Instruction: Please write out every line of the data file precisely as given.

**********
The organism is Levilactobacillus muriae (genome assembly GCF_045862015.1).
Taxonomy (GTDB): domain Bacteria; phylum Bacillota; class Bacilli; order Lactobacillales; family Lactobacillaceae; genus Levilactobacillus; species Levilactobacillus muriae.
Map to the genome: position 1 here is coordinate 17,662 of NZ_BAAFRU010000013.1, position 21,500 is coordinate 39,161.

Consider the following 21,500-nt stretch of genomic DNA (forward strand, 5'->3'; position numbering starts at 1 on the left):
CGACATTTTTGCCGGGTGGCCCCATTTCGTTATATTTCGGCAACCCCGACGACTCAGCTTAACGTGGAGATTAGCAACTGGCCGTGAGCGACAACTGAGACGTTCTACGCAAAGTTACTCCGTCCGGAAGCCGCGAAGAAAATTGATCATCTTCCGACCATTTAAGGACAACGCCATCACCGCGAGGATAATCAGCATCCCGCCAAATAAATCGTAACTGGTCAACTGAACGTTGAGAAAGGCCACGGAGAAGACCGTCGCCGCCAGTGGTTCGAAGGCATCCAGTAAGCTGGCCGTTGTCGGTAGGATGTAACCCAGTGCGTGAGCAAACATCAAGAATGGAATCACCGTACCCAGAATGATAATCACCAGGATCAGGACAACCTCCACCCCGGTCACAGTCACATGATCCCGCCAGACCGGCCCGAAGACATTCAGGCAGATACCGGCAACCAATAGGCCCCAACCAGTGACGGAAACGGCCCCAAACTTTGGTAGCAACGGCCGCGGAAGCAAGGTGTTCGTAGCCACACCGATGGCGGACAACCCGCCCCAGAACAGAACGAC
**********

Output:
The organism is Levilactobacillus muriae (genome assembly GCF_045862015.1).
Taxonomy (GTDB): domain Bacteria; phylum Bacillota; class Bacilli; order Lactobacillales; family Lactobacillaceae; genus Levilactobacillus; species Levilactobacillus muriae.
Map to the genome: position 1 here is coordinate 17,662 of NZ_BAAFRU010000013.1, position 21,500 is coordinate 39,161.

Consider the following 21,500-nt stretch of genomic DNA (forward strand, 5'->3'; position numbering starts at 1 on the left):
CGACATTTTTGCCGGGTGGCCCCATTTCGTTATATTTCGGCAACCCCGACGACTCAGCTTAACGTGGAGATTAGCAACTGGCCGTGAGCGACAACTGAGACGTTCTACGCAAAGTTACTCCGTCCGGAAGCCGCGAAGAAAATTGATCATCTTCCGACCATTTAAGGACAACGCCATCACCGCGAGGATAATCAGCATCCCGCCAAATAAATCGTAACTGGTCAACTGAACGTTGAGAAAGGCCACGGAGAAGACCGTCGCCGCCAGTGGTTCGAAGGCATCCAGTAAGCTGGCCGTTGTCGGTAGGATGTAACCCAGTGCGTGAGCAAACATCAAGAATGGAATCACCGTACCCAGAATGATAATCACCAGGATCAGGACAACCTCCACCCCGGTCACAGTCACATGATCCCGCCAGACCGGCCCGAAGACATTCAGGCAGATACCGGCAACCAATAGGCCCCAACCAGTGACGGAAACGGCCCCAAACTTTGGTAGCAACGGCCGCGGAAGCAAGGTGTTCGTAGCCACACCGATGGCGGACAACCCGCCCCAGAACAGAACGAC